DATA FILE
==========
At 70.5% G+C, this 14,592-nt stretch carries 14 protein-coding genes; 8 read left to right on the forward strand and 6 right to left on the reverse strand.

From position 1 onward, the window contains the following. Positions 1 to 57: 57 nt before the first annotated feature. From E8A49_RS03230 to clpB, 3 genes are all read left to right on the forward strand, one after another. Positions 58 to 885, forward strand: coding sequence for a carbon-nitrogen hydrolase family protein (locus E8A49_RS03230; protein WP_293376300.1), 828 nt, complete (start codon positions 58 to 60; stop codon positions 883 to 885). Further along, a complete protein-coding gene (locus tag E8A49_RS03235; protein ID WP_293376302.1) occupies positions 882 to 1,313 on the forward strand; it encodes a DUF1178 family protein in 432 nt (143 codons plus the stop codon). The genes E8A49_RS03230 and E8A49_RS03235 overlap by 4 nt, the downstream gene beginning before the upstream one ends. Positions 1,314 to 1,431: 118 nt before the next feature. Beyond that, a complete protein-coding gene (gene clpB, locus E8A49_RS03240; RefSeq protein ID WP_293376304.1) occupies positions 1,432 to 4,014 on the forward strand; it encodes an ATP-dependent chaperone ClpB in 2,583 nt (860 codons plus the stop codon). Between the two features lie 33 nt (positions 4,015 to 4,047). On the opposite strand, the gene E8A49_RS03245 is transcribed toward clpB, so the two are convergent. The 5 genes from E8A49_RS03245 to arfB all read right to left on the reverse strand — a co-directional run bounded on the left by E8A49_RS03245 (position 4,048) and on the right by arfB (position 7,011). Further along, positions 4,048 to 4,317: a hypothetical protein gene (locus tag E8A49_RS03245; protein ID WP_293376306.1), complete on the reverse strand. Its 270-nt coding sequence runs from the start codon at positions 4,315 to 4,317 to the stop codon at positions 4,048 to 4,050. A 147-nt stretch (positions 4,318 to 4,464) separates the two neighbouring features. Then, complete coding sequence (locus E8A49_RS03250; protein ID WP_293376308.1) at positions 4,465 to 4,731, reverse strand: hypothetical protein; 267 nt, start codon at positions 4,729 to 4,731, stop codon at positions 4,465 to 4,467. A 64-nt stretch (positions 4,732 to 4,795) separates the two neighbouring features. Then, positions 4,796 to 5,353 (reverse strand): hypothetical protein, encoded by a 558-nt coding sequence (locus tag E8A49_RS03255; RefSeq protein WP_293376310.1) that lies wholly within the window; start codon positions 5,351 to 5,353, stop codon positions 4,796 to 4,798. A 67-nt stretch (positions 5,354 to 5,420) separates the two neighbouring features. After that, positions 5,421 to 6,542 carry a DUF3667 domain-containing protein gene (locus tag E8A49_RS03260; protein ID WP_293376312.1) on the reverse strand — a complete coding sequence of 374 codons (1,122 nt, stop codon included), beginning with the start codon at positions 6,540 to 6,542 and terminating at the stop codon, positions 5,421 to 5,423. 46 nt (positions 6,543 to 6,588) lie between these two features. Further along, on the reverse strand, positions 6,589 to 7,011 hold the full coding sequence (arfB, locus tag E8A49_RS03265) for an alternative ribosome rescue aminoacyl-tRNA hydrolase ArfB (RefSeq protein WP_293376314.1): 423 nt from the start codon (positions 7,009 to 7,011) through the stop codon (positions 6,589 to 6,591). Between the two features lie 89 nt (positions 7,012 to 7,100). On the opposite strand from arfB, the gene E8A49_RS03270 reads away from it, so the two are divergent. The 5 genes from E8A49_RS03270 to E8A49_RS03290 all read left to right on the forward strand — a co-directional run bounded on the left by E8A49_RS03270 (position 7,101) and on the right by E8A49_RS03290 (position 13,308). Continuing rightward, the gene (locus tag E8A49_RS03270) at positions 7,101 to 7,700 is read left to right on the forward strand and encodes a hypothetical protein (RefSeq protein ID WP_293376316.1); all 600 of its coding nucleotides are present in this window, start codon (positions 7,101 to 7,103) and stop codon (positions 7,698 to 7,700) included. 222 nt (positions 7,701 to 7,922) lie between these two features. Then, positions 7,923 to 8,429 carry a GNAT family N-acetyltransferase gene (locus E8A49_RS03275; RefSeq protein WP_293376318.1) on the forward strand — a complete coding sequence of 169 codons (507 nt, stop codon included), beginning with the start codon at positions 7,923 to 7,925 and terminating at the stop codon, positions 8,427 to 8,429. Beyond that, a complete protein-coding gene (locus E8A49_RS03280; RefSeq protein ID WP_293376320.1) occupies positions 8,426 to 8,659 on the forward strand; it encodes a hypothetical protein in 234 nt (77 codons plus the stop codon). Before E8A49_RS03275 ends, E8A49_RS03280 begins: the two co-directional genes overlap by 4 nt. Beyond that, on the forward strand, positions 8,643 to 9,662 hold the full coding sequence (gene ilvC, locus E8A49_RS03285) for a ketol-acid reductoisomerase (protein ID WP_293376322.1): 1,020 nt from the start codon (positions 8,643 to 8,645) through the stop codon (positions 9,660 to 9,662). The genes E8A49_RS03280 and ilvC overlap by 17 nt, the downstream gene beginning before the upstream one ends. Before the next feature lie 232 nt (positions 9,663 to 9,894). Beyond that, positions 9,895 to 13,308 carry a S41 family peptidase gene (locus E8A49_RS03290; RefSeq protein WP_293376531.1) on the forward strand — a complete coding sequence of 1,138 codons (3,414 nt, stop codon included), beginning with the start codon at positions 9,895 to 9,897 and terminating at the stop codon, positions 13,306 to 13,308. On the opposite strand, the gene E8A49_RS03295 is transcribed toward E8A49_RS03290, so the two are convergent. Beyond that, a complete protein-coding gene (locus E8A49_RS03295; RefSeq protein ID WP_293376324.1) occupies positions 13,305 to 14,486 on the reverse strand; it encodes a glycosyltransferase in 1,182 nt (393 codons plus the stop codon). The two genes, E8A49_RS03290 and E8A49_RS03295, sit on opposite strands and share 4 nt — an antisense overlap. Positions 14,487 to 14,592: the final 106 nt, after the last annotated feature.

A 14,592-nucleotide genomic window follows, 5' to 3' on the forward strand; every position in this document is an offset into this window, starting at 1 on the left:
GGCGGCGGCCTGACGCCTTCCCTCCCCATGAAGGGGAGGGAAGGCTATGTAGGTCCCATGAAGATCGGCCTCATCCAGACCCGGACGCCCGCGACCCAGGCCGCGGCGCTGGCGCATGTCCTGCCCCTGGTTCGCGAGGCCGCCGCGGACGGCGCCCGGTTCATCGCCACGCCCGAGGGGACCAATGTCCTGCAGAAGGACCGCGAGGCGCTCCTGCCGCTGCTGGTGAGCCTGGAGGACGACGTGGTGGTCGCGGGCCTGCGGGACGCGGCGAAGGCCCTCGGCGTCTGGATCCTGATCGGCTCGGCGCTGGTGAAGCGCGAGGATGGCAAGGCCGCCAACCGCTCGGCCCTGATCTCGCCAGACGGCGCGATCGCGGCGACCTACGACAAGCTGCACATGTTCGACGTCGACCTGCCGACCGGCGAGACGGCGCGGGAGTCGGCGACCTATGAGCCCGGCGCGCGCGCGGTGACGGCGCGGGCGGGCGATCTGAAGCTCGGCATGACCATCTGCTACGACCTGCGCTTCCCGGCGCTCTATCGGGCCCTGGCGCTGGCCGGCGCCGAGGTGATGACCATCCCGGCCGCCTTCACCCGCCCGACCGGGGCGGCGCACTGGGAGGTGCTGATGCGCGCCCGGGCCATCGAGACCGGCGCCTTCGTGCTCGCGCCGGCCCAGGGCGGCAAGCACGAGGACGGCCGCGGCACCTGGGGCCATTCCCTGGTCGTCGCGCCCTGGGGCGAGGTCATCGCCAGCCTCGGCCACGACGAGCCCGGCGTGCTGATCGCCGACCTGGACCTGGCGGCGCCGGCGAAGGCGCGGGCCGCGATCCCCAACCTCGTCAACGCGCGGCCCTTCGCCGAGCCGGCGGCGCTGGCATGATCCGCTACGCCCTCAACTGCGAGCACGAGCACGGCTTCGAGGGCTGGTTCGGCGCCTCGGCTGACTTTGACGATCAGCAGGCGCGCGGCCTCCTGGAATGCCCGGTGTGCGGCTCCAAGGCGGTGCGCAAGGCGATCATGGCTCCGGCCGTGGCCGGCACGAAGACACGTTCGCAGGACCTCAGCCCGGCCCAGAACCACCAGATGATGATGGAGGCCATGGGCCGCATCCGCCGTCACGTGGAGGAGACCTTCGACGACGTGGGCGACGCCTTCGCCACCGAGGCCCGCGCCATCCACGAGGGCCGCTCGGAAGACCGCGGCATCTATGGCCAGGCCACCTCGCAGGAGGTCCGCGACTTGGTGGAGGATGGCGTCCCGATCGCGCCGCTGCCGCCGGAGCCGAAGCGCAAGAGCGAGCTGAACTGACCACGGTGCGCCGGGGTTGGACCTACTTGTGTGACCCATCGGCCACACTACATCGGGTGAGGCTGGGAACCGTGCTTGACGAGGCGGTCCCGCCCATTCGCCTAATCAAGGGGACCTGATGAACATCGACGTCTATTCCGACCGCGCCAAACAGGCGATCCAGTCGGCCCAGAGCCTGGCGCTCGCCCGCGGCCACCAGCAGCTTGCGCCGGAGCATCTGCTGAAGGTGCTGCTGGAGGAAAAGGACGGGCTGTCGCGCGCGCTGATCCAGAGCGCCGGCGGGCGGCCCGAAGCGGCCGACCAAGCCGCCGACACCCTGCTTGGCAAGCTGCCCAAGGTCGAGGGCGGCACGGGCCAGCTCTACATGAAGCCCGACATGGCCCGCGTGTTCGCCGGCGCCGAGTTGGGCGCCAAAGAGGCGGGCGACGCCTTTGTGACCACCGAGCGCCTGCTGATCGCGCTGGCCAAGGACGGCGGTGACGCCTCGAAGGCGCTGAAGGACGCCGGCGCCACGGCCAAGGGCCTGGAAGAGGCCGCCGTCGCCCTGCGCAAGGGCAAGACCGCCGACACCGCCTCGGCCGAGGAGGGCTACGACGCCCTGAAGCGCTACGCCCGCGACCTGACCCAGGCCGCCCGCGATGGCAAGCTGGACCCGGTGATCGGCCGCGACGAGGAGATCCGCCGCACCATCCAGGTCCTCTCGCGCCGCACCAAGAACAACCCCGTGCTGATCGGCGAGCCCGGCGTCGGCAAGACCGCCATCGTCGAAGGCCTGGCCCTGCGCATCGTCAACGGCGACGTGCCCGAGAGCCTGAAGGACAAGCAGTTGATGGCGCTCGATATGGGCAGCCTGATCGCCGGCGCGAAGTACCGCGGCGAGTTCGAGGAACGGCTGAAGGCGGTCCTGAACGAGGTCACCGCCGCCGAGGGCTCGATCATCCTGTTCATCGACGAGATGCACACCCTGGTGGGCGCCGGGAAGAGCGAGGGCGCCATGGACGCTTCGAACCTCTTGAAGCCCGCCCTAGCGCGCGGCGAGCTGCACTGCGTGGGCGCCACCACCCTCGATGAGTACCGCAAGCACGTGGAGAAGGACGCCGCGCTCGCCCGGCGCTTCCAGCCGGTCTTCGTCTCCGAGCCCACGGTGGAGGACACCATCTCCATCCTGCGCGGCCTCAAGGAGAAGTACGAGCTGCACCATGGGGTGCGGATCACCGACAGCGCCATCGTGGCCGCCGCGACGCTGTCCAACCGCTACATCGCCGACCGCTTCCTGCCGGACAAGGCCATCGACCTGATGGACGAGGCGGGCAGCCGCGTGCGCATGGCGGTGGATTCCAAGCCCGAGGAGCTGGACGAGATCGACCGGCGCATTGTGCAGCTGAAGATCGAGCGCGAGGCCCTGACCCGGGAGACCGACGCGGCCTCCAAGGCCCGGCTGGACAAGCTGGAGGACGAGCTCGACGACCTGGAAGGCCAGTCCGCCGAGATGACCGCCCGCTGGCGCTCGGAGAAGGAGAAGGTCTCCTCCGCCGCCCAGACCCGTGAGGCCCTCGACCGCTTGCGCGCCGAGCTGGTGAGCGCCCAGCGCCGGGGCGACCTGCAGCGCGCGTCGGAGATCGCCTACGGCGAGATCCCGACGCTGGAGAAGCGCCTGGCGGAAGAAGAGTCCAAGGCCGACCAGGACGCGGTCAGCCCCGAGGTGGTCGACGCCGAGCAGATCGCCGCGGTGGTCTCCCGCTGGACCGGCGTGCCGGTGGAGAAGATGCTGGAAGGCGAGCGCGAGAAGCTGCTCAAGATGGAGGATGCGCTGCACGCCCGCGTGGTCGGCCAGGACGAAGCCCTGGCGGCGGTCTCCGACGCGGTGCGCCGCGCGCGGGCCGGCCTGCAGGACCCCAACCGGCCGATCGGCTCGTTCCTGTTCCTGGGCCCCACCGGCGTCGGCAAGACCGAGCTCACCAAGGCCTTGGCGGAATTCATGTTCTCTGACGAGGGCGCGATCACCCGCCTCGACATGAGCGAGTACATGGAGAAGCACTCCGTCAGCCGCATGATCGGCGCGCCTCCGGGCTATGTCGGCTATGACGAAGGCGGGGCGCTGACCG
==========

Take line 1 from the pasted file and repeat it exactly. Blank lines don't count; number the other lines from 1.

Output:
At 70.5% G+C, this 14,592-nt stretch carries 14 protein-coding genes; 8 read left to right on the forward strand and 6 right to left on the reverse strand.